Ionic liquids (ILs) are a new class of solvents expected to be used increasingly by the chemical industry in the coming years. Given their slow biodegradation and limited sorption affinities, IL cations have a high potential to reach aquatic environments. We investigated the fate of ILs in sunlit surface water by determining direct and indirect photochemical transformation rates of imidazolium, pyridinium, pyrrolidinium, and piperidinium cations. The photodegradation of all investigated IL cations was faster in solutions containing dissolved organic matter (DOM) than in ultrapure water, illustrating the importance of indirect photochemical processes. Experiments with model sensitizers and DOM isolates revealed that reactions with hydroxyl radicals dominated the transformation of tested IL cations. Bimolecular reaction rate constants with hydroxyl radicals ranged from (2.04 ± 0.37) × 109 to (8.47 ± 0.97) × 109 M-1 s-1 and showed an increase in rate constants with increasing carbon side-chain length. Consequently, average estimated half-lives of IL cations in sunlit surface water ranged from 32 ± 4 to 135 ± 25 days, highlighting the potential of IL cations to become persistent aquatic contaminants.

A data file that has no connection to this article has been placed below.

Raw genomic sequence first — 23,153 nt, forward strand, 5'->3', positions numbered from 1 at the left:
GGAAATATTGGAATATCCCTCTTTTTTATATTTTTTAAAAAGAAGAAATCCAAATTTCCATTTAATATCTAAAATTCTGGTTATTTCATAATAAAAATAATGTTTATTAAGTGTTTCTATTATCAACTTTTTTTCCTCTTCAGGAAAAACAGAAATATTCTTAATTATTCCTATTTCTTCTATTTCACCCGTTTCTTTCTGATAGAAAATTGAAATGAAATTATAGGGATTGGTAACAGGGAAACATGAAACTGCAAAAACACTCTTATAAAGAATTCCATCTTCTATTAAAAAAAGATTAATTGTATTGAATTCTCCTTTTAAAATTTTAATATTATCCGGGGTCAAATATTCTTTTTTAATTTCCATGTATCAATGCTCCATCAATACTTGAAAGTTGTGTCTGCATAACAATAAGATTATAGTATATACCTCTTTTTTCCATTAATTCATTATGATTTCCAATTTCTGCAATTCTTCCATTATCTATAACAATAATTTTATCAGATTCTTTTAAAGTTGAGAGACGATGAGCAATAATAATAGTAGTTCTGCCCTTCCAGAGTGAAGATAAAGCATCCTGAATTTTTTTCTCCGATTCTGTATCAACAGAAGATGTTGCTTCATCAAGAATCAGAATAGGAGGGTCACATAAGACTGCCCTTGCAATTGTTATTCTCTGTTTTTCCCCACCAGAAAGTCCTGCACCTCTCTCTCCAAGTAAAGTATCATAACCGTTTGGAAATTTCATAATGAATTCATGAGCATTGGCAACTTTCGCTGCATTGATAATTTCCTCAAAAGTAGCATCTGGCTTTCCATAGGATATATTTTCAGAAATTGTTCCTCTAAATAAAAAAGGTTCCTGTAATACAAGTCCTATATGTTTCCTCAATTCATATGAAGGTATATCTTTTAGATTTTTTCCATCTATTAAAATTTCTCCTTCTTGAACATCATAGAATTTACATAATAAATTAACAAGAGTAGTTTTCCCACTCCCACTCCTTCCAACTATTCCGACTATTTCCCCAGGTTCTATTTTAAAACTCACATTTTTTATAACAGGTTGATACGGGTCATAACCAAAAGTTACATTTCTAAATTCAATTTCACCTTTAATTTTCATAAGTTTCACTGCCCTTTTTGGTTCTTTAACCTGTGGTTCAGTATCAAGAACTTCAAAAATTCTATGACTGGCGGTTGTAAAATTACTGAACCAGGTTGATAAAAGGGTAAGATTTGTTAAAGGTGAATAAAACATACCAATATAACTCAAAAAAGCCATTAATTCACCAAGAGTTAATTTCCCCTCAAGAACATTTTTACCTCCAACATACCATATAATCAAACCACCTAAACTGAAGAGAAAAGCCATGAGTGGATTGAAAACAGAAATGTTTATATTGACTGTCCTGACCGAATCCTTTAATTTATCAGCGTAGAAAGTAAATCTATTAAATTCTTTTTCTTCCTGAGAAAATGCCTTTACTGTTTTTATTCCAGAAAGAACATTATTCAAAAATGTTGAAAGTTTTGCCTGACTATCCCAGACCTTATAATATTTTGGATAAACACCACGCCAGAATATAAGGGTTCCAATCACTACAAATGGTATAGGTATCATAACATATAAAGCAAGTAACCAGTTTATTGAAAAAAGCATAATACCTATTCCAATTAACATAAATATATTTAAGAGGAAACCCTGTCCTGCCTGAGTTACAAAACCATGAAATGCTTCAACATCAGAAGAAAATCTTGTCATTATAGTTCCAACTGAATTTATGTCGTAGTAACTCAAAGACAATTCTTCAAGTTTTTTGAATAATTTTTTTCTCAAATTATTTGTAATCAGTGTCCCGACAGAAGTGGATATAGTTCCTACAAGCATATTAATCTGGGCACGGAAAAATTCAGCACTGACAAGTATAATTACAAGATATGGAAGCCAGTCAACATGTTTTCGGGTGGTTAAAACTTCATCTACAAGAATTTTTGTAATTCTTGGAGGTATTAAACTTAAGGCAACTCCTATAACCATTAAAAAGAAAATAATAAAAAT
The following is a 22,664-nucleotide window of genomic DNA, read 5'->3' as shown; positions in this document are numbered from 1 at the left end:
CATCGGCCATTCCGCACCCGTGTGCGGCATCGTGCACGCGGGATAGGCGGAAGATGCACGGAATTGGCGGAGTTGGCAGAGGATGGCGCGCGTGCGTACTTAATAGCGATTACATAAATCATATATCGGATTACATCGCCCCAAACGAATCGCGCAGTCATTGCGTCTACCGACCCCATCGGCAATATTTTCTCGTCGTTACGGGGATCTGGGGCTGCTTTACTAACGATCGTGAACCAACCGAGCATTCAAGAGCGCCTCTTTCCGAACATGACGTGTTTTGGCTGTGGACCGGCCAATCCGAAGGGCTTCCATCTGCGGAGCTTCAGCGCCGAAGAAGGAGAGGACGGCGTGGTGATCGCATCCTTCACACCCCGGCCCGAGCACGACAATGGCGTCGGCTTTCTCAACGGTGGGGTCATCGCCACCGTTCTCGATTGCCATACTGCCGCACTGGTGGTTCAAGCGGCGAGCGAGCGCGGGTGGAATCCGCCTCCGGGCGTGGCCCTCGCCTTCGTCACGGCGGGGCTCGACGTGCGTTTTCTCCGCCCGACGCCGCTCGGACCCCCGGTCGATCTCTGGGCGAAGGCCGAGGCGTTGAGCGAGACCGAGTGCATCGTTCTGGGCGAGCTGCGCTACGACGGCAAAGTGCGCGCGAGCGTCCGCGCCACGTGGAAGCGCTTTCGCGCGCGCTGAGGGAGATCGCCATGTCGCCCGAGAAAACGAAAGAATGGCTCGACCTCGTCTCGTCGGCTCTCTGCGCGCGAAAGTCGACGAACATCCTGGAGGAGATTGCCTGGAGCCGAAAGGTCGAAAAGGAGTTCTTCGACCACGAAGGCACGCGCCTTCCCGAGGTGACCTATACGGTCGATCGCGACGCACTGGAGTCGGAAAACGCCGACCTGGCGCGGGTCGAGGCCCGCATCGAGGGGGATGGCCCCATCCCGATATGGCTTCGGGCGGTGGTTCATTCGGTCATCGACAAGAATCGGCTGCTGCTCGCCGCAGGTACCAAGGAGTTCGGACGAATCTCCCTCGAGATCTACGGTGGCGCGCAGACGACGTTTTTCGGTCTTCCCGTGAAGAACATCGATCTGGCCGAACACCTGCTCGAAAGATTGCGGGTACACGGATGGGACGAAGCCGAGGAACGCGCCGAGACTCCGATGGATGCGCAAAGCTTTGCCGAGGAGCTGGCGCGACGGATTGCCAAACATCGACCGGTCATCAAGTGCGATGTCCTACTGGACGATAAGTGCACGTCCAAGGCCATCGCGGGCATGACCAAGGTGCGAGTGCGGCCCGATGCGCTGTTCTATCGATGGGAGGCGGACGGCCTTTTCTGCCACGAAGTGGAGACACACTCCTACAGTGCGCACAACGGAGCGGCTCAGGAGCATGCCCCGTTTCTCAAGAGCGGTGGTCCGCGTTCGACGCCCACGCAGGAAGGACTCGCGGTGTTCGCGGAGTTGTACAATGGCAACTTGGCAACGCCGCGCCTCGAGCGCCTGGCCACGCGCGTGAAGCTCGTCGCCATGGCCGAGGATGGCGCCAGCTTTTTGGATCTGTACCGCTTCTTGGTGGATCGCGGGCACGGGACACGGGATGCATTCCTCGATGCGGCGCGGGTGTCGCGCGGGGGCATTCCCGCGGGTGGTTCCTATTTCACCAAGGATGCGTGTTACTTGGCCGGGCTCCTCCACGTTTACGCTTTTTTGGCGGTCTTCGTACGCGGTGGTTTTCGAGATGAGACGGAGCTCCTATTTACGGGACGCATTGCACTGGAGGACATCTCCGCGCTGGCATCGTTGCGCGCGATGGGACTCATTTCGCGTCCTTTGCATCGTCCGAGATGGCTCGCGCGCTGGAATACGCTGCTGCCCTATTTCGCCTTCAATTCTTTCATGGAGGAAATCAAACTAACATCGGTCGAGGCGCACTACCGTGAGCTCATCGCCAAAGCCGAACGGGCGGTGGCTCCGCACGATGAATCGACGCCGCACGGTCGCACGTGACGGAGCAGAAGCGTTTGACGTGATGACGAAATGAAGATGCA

Bibliographical noteFunding Information:
This work was supported by the Swiss National Science Foundation (Early Postdoc.Mobility fellowship 168888 to S.G.P.) and the Joseph T. and Rose S. Ling Professorship (to W.A.A.). Thanks to Yousof Aly and Michael McCarty for their support with LC/MS analysis and Meghan O’Connor for providing the wastewater eﬄuent sample.